HELENA – First responders have to constantly train to provide the highest level of care in the most critical situations.
When REACH Air Medical services team hears a loud alarm, they race to the helicopter to respond to an emergency.
“The moment the tone goes off, my partner and my pilot and I are thinking ‘safety first’,” said Crystal Knutson, Flight Paramedic for REACH Air Medical Services.
Before the helicopter leaves the ground, the team checks weather conditions and equipment.
“My partner and I strategize about what we’re going to need on scene, and how we are going to run the scene,” said Knutson.
Crystal is a flight paramedic with REACH Air Medical Services, she’s been flying for 3 and a half years, and has worked as a paramedic for 17 years.
In Wednesday’s simulation, firefighters are already on the scene, stabilizing the patient.
In a rural state like Montana, time is critical, sometimes the nearest hospital is hours away.
“Time is of the essence because it takes so long for them to get to those patients; where we can get there in a fast, timely manner,” said Knutson.
In this field of work time is crucial, life or death. It boils down to first responders only having a matter of seconds to safely airlift the patient.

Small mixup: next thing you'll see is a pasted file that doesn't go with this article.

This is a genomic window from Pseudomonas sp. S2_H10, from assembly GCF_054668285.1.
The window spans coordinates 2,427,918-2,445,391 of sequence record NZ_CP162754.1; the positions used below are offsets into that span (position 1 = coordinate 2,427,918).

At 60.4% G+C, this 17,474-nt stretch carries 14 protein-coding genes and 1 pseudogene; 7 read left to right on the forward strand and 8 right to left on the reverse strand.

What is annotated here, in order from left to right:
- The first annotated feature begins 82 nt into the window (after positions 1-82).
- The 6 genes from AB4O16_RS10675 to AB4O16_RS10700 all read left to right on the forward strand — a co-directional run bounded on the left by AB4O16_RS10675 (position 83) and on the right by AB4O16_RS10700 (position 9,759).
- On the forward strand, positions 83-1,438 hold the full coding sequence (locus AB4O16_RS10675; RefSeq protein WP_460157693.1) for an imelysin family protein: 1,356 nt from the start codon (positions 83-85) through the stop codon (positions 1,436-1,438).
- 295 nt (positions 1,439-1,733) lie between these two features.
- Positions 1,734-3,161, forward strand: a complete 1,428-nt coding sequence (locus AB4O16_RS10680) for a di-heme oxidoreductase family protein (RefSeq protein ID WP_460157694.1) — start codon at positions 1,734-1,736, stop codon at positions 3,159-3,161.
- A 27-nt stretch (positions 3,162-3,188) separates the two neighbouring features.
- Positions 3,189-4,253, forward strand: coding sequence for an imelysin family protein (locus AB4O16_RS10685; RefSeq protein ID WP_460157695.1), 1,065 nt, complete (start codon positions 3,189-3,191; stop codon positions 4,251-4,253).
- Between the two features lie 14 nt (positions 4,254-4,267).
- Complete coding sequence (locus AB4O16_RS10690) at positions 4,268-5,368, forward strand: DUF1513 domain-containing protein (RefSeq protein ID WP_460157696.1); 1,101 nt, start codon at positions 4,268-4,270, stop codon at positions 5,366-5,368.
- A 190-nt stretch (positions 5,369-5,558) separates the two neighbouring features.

Brad Smith a firefighter with York Fire, said first responders need to be focused at all times, air crews and ground crews need to act as one.
“Don’t screw up. I try to remember all the things that I’ve been trained and try to be as helpful to the team as humanely possible and keep that patient safe,” said Smith.
Helena doesn’t have a level 1 or 2 trauma center, so when air medical is requested, it’s serious.
“It’s really critical in flight that you stay 10-12 steps ahead of whatever disease, process, or trauma that’s going on. We always try to plan out a few steps ahead of time,” said Travis Weiss, RN and CCRN Flight Nurse for REACH.
The H-125 Euro-Copter, that REACH Medical, can fly 150 miles per hour and holds 147 gallons of fuel.
The helicopter can reach help patients in major hospitals like Salt Lake City or Seattle, so they receive the life saving care they need.
“It’s just different from sitting in a bed, when you’re in a bed flying 24,000 feet somewhere, so we have to have our ducks in the row,” said Weiss.
Weiss said his job is fulfilling, as it’s an opportunity to save lives every day.
“Oftentimes we see our patients again, see how well they do. They stop by, or run into around town, and it’s nice to get that contact and closure with them,” said Weiss.
“I’m just blessed to do what I love to do, and to fly in this beautiful state, and help people who are critically injured or sick,” said Knutson.
REACH Air Medical operates a helicopter and a fixed wing aircraft in Helena, and also has a helicopter base in Bozeman.